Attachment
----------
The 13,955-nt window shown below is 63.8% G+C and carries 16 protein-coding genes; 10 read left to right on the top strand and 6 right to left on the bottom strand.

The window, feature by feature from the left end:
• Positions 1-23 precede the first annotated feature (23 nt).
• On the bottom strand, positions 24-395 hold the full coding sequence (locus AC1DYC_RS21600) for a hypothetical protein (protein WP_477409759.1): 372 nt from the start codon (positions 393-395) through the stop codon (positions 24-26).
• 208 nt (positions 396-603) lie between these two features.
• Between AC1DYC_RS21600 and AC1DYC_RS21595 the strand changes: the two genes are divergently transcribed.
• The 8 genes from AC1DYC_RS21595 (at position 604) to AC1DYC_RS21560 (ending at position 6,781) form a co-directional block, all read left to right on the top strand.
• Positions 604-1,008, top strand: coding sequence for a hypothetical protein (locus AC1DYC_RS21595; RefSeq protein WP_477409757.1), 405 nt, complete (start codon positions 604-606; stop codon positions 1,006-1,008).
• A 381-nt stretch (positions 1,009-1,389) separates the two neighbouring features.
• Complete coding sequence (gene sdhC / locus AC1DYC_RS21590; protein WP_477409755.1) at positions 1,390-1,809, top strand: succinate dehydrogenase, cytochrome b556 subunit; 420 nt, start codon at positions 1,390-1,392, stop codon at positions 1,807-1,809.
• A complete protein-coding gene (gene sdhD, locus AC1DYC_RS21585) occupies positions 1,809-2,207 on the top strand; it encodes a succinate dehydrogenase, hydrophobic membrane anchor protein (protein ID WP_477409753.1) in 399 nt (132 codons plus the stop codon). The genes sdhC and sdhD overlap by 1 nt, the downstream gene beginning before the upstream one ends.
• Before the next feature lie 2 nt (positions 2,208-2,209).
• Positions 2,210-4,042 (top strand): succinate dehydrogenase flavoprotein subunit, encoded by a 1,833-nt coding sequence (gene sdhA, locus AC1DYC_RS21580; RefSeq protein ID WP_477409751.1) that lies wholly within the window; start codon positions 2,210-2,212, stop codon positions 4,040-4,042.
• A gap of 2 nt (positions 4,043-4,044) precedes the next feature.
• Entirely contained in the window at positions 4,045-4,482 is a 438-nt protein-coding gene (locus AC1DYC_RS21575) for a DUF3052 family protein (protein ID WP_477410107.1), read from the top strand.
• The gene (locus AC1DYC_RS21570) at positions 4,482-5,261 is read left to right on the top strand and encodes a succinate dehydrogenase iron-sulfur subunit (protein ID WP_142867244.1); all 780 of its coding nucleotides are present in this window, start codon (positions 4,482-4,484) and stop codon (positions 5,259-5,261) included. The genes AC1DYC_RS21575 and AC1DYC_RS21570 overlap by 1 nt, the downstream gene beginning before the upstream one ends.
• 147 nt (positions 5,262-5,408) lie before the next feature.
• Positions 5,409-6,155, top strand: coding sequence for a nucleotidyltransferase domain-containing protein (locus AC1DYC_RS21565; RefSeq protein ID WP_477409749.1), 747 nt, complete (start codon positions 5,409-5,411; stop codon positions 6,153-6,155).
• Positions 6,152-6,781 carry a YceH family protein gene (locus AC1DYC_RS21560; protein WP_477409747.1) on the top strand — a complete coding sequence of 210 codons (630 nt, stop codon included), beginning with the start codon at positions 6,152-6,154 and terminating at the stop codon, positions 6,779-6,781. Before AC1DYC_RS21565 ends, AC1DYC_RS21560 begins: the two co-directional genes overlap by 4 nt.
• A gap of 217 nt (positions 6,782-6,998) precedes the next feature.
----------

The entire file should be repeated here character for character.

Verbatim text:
The 13,955-nt window shown below is 63.8% G+C and carries 16 protein-coding genes; 10 read left to right on the top strand and 6 right to left on the bottom strand.

The window, feature by feature from the left end:
• Positions 1-23 precede the first annotated feature (23 nt).
• On the bottom strand, positions 24-395 hold the full coding sequence (locus AC1DYC_RS21600) for a hypothetical protein (protein WP_477409759.1): 372 nt from the start codon (positions 393-395) through the stop codon (positions 24-26).
• 208 nt (positions 396-603) lie between these two features.
• Between AC1DYC_RS21600 and AC1DYC_RS21595 the strand changes: the two genes are divergently transcribed.
• The 8 genes from AC1DYC_RS21595 (at position 604) to AC1DYC_RS21560 (ending at position 6,781) form a co-directional block, all read left to right on the top strand.
• Positions 604-1,008, top strand: coding sequence for a hypothetical protein (locus AC1DYC_RS21595; RefSeq protein WP_477409757.1), 405 nt, complete (start codon positions 604-606; stop codon positions 1,006-1,008).
• A 381-nt stretch (positions 1,009-1,389) separates the two neighbouring features.
• Complete coding sequence (gene sdhC / locus AC1DYC_RS21590; protein WP_477409755.1) at positions 1,390-1,809, top strand: succinate dehydrogenase, cytochrome b556 subunit; 420 nt, start codon at positions 1,390-1,392, stop codon at positions 1,807-1,809.
• A complete protein-coding gene (gene sdhD, locus AC1DYC_RS21585) occupies positions 1,809-2,207 on the top strand; it encodes a succinate dehydrogenase, hydrophobic membrane anchor protein (protein ID WP_477409753.1) in 399 nt (132 codons plus the stop codon). The genes sdhC and sdhD overlap by 1 nt, the downstream gene beginning before the upstream one ends.
• Before the next feature lie 2 nt (positions 2,208-2,209).
• Positions 2,210-4,042 (top strand): succinate dehydrogenase flavoprotein subunit, encoded by a 1,833-nt coding sequence (gene sdhA, locus AC1DYC_RS21580; RefSeq protein ID WP_477409751.1) that lies wholly within the window; start codon positions 2,210-2,212, stop codon positions 4,040-4,042.
• A gap of 2 nt (positions 4,043-4,044) precedes the next feature.
• Entirely contained in the window at positions 4,045-4,482 is a 438-nt protein-coding gene (locus AC1DYC_RS21575) for a DUF3052 family protein (protein ID WP_477410107.1), read from the top strand.
• The gene (locus AC1DYC_RS21570) at positions 4,482-5,261 is read left to right on the top strand and encodes a succinate dehydrogenase iron-sulfur subunit (protein ID WP_142867244.1); all 780 of its coding nucleotides are present in this window, start codon (positions 4,482-4,484) and stop codon (positions 5,259-5,261) included. The genes AC1DYC_RS21575 and AC1DYC_RS21570 overlap by 1 nt, the downstream gene beginning before the upstream one ends.
• 147 nt (positions 5,262-5,408) lie before the next feature.
• Positions 5,409-6,155, top strand: coding sequence for a nucleotidyltransferase domain-containing protein (locus AC1DYC_RS21565; RefSeq protein ID WP_477409749.1), 747 nt, complete (start codon positions 5,409-5,411; stop codon positions 6,153-6,155).
• Positions 6,152-6,781 carry a YceH family protein gene (locus AC1DYC_RS21560; protein WP_477409747.1) on the top strand — a complete coding sequence of 210 codons (630 nt, stop codon included), beginning with the start codon at positions 6,152-6,154 and terminating at the stop codon, positions 6,779-6,781. Before AC1DYC_RS21565 ends, AC1DYC_RS21560 begins: the two co-directional genes overlap by 4 nt.
• A gap of 217 nt (positions 6,782-6,998) precedes the next feature.